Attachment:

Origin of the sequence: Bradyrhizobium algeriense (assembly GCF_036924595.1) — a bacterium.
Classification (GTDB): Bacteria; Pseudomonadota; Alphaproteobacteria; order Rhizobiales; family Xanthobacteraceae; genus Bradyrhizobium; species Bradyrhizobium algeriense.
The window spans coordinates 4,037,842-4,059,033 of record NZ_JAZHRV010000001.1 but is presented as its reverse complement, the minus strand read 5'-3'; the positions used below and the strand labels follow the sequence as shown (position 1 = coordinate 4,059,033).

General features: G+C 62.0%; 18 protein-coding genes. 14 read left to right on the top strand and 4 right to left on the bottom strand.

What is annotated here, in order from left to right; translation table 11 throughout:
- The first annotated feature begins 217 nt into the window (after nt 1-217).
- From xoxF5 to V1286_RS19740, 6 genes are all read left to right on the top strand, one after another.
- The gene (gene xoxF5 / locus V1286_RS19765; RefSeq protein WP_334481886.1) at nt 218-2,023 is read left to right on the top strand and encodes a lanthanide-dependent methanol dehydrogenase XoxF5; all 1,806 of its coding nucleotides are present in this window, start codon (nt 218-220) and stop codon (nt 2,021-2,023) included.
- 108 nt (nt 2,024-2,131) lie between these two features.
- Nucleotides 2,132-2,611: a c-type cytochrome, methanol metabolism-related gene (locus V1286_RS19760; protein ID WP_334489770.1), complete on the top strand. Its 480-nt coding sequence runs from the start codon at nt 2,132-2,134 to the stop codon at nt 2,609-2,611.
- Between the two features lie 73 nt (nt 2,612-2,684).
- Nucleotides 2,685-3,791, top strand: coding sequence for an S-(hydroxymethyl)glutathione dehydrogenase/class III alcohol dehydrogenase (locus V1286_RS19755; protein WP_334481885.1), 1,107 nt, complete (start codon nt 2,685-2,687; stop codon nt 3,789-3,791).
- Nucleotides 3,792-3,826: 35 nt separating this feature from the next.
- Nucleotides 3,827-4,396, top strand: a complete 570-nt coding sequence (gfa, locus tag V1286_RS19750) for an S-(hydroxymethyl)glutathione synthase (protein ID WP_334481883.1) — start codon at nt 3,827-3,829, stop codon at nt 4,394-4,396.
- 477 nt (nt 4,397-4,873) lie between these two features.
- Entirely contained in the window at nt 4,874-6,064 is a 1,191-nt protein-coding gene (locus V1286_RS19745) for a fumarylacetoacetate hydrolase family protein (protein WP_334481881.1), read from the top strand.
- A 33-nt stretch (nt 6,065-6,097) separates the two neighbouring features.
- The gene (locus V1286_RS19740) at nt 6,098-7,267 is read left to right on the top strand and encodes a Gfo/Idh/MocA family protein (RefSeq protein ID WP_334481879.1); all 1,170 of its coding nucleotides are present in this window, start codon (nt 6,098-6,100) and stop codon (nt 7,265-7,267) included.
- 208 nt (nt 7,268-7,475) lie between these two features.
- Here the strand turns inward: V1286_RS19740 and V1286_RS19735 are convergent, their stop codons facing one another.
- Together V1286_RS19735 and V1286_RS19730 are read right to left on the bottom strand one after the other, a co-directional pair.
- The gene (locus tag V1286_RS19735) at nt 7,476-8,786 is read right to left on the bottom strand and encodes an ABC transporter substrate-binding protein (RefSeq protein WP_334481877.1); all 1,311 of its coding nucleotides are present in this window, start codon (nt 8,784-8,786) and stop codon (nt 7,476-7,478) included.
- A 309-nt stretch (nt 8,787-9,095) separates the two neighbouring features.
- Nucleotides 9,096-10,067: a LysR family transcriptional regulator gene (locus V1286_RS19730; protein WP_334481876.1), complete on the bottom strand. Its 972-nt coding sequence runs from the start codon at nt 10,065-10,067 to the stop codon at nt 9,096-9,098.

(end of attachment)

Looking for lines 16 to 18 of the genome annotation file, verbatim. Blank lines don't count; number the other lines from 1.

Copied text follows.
- Entirely contained in the window at nt 4,874-6,064 is a 1,191-nt protein-coding gene (locus V1286_RS19745) for a fumarylacetoacetate hydrolase family protein (protein WP_334481881.1), read from the top strand.
- A 33-nt stretch (nt 6,065-6,097) separates the two neighbouring features.
- The gene (locus V1286_RS19740) at nt 6,098-7,267 is read left to right on the top strand and encodes a Gfo/Idh/MocA family protein (RefSeq protein ID WP_334481879.1); all 1,170 of its coding nucleotides are present in this window, start codon (nt 6,098-6,100) and stop codon (nt 7,265-7,267) included.